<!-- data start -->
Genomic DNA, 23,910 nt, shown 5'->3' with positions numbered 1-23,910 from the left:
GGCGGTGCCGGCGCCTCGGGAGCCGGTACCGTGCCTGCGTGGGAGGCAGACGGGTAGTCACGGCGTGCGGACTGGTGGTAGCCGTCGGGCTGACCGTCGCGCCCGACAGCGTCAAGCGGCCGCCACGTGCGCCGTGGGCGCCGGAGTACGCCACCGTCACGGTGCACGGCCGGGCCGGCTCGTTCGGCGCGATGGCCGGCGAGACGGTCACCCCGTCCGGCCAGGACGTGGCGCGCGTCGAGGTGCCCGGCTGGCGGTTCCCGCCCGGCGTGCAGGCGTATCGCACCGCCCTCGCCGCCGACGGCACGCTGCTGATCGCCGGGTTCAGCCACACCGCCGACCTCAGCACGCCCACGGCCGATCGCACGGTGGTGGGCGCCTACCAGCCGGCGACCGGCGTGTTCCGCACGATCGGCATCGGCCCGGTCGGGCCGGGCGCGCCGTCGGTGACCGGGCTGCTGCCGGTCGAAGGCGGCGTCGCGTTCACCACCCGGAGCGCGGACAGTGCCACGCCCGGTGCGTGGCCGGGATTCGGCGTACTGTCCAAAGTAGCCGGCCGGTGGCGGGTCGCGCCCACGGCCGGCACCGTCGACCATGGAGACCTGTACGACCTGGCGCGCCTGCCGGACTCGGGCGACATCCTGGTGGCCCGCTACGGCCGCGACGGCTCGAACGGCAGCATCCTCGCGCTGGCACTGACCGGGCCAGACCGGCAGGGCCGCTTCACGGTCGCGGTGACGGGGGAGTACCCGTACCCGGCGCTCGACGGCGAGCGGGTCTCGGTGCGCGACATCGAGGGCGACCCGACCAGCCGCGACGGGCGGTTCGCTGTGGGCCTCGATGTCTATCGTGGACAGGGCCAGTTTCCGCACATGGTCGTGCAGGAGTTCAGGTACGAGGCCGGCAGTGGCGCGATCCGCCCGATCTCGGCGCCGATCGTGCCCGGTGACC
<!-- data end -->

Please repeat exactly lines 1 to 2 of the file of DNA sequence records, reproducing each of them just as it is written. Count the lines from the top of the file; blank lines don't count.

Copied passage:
Genomic DNA, 23,910 nt, shown 5'->3' with positions numbered 1-23,910 from the left:
GGCGGTGCCGGCGCCTCGGGAGCCGGTACCGTGCCTGCGTGGGAGGCAGACGGGTAGTCACGGCGTGCGGACTGGTGGTAGCCGTCGGGCTGACCGTCGCGCCCGACAGCGTCAAGCGGCCGCCACGTGCGCCGTGGGCGCCGGAGTACGCCACCGTCACGGTGCACGGCCGGGCCGGCTCGTTCGGCGCGATGGCCGGCGAGACGGTCACCCCGTCCGGCCAGGACGTGGCGCGCGTCGAGGTGCCCGGCTGGCGGTTCCCGCCCGGCGTGCAGGCGTATCGCACCGCCCTCGCCGCCGACGGCACGCTGCTGATCGCCGGGTTCAGCCACACCGCCGACCTCAGCACGCCCACGGCCGATCGCACGGTGGTGGGCGCCTACCAGCCGGCGACCGGCGTGTTCCGCACGATCGGCATCGGCCCGGTCGGGCCGGGCGCGCCGTCGGTGACCGGGCTGCTGCCGGTCGAAGGCGGCGTCGCGTTCACCACCCGGAGCGCGGACAGTGCCACGCCCGGTGCGTGGCCGGGATTCGGCGTACTGTCCAAAGTAGCCGGCCGGTGGCGGGTCGCGCCCACGGCCGGCACCGTCGACCATGGAGACCTGTACGACCTGGCGCGCCTGCCGGACTCGGGCGACATCCTGGTGGCCCGCTACGGCCGCGACGGCTCGAACGGCAGCATCCTCGCGCTGGCACTGACCGGGCCAGACCGGCAGGGCCGCTTCACGGTCGCGGTGACGGGGGAGTACCCGTACCCGGCGCTCGACGGCGAGCGGGTCTCGGTGCGCGACATCGAGGGCGACCCGACCAGCCGCGACGGGCGGTTCGCTGTGGGCCTCGATGTCTATCGTGGACAGGGCCAGTTTCCGCACATGGTCGTGCAGGAGTTCAGGTACGAGGCCGGCAGTGGCGCGATCCGCCCGATCTCGGCGCCGATCGTGCCCGGTGACC